Monday, December 11, 2006

Exegesis of 1 Cor 7

Paul's 1 Corinthians 7 was his answers regarding marriage, divorce and remarriage to questions posed by mostly gentile Christians in that Greco-Roman city. It is important to keep in mind that it was written possibly before the appearance of the first Gospel (probably Mark). See yesterday's post. Paul therefore had on hand a proto-Gospel or at least an extensive knowledge of Jesus' teachings.

Two web postings stand out in terms of their analysis of 1 Corinthians 7, they are David Robinson's and David Instone-Brewer's (link 1 and link 2) exegesis. Robinson's approach is one purely taken in how a modern Christian would read that chapter and Instone-Brewer's is one that considers the original Greek, historical documents, and the predominate Greco-Roman culture of the time.

Briefly the chapter can be broken up into the following:

Verses 1-9 are general instructions on how Christians should view marriage. Note verse 4 with its strong allegory to slavery (NASB).

1 Co 7:4: The wife does not have authority over her own body, but the husband does; and likewise also the husband does not have authority over his own body, but the wife does.

This is important to keep in mind.

Verses 10-11 are instructions to Christians whose marriage appears to be in trouble.

1 Co 7:10: But to the married I give instructions, not I, but the Lord, that the wife should not leave her husband 11: (but if she does leave, she must remain unmarried, or else be reconciled to her husband), and that the husband should not divorce his wife.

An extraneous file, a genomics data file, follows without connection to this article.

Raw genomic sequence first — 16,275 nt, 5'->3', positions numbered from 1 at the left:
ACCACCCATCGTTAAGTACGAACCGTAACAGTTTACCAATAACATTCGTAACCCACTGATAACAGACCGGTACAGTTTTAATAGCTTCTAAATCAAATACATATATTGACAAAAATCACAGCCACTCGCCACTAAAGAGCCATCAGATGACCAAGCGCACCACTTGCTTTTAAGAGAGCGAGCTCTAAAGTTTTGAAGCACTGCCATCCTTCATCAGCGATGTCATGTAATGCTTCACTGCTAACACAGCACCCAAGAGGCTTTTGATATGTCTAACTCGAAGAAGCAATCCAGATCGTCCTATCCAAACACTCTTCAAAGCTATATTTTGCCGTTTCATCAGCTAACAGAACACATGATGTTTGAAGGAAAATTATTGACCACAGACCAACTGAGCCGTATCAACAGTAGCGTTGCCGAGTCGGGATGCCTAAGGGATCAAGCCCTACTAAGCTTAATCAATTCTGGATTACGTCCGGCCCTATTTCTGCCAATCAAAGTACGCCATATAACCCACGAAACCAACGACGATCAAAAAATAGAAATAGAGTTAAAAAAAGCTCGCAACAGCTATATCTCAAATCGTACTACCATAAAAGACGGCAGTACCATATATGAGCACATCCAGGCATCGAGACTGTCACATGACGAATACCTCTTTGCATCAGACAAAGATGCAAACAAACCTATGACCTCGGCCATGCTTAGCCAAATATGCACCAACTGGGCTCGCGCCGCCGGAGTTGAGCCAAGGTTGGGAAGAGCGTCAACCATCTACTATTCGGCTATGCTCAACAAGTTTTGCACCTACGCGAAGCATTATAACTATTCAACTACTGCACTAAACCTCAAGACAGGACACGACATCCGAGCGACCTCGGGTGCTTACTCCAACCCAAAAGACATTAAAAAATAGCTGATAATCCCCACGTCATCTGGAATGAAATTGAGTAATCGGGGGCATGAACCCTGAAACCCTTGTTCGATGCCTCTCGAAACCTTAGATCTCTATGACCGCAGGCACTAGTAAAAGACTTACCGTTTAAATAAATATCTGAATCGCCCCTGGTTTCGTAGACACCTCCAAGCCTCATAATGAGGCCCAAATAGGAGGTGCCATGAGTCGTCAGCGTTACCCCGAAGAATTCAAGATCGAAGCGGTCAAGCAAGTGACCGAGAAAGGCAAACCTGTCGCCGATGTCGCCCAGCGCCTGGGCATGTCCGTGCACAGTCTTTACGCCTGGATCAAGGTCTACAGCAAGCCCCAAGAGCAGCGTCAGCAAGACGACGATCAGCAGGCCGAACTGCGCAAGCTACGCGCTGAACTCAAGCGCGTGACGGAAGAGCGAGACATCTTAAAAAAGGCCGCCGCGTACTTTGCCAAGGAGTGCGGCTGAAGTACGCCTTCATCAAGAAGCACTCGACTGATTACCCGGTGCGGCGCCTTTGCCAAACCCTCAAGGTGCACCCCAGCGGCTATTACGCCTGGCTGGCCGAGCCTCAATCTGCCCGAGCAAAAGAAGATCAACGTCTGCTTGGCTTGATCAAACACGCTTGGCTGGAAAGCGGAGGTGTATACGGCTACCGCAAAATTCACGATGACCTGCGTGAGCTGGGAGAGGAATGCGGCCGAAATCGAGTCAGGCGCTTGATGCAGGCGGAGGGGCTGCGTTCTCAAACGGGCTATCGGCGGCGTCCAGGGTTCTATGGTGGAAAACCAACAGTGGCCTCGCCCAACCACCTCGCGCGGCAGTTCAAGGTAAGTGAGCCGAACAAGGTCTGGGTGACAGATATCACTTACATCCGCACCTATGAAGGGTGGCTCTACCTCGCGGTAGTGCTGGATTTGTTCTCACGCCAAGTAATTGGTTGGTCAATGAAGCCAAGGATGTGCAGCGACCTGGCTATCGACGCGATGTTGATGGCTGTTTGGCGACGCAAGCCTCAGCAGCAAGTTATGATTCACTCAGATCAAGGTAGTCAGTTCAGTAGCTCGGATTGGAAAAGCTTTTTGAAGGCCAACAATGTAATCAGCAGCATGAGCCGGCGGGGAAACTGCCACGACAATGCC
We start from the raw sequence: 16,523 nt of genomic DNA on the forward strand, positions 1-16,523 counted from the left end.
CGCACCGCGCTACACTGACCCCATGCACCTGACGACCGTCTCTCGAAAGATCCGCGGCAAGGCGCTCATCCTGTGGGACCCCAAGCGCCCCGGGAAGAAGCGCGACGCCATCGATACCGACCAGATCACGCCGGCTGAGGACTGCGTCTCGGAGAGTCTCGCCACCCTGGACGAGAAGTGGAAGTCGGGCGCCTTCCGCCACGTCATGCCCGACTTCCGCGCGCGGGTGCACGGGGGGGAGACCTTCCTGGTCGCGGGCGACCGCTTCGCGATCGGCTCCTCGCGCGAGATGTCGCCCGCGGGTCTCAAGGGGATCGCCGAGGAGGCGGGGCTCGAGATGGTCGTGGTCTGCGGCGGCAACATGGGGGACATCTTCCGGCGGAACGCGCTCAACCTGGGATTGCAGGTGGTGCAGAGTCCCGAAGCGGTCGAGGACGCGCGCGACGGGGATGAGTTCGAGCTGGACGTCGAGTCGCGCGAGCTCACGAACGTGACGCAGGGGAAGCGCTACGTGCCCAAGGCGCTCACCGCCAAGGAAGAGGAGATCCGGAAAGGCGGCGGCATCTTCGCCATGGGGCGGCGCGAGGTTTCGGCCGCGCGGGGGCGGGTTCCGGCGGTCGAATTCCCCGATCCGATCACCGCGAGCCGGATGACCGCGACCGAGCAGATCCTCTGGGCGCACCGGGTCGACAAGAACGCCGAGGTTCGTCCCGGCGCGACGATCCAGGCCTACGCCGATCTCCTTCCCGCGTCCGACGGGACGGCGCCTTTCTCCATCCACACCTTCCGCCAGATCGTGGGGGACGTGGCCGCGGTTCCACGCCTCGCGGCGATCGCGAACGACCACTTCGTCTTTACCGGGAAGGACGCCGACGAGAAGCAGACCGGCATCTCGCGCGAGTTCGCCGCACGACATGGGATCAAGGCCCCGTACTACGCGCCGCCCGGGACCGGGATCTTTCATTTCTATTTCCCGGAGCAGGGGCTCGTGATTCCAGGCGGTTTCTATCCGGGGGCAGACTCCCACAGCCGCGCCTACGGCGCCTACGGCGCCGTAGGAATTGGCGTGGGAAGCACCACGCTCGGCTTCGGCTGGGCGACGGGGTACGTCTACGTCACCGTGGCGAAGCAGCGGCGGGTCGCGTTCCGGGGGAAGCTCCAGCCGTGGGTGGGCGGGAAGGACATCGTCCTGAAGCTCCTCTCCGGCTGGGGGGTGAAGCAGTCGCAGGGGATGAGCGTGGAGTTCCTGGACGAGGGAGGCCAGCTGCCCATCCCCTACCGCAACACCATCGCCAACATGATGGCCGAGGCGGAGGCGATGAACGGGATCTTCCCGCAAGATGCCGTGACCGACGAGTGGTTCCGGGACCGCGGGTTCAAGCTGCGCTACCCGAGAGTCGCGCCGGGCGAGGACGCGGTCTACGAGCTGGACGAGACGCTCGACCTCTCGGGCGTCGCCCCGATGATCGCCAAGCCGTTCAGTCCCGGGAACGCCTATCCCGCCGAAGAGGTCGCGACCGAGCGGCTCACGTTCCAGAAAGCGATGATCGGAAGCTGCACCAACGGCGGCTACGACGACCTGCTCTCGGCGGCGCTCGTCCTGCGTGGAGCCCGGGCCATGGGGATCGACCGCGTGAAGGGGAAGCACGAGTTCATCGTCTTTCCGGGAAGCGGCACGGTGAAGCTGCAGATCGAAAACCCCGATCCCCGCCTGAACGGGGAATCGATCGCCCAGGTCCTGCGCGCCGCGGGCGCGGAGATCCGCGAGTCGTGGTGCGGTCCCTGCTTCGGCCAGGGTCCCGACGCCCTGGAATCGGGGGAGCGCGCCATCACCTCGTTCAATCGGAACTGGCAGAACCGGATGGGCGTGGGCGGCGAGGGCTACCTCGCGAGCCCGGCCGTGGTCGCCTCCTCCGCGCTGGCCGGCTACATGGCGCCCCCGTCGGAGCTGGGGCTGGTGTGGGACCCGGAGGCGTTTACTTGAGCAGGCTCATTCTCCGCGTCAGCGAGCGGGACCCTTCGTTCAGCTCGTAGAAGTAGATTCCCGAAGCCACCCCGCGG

There is a clear instruction for the Christian wife not to remarry and the husband should not divorce. (see how this dovetails into Luke 16:18, the Gospel for the Christians, 12/12/06)

Verses 12-16 are aimed at mixed marriages, i.e. Christian-unbeliever.

12: But to the rest I say, not the Lord, that if any brother has a wife who is an unbeliever, and she consents to live with him, he must not divorce her.

13: And a woman who has an unbelieving husband, and he consents to live with her, she must not send her husband away.

14: For the unbelieving husband is sanctified through his wife, and the unbelieving wife is sanctified through her believing husband; for otherwise your children are unclean, but now they are holy.

15: Yet if the unbelieving one leaves, let him leave; the brother or the sister is not under bondage in such cases, but God has called us to peace.

16: For how do you know, O wife, whether you will save your husband? Or how do you know, O husband, whether you will save your wife?

Verses 12-16 are in Paul's word (Holy Spirit) rather than Jesus'.

Verses 17-24 are to remind Corinthians to that they are maintain their place in society when they are called to God. Verses 25-38 are to virgins and 39-40 are for widows.

More to come tomorrow.

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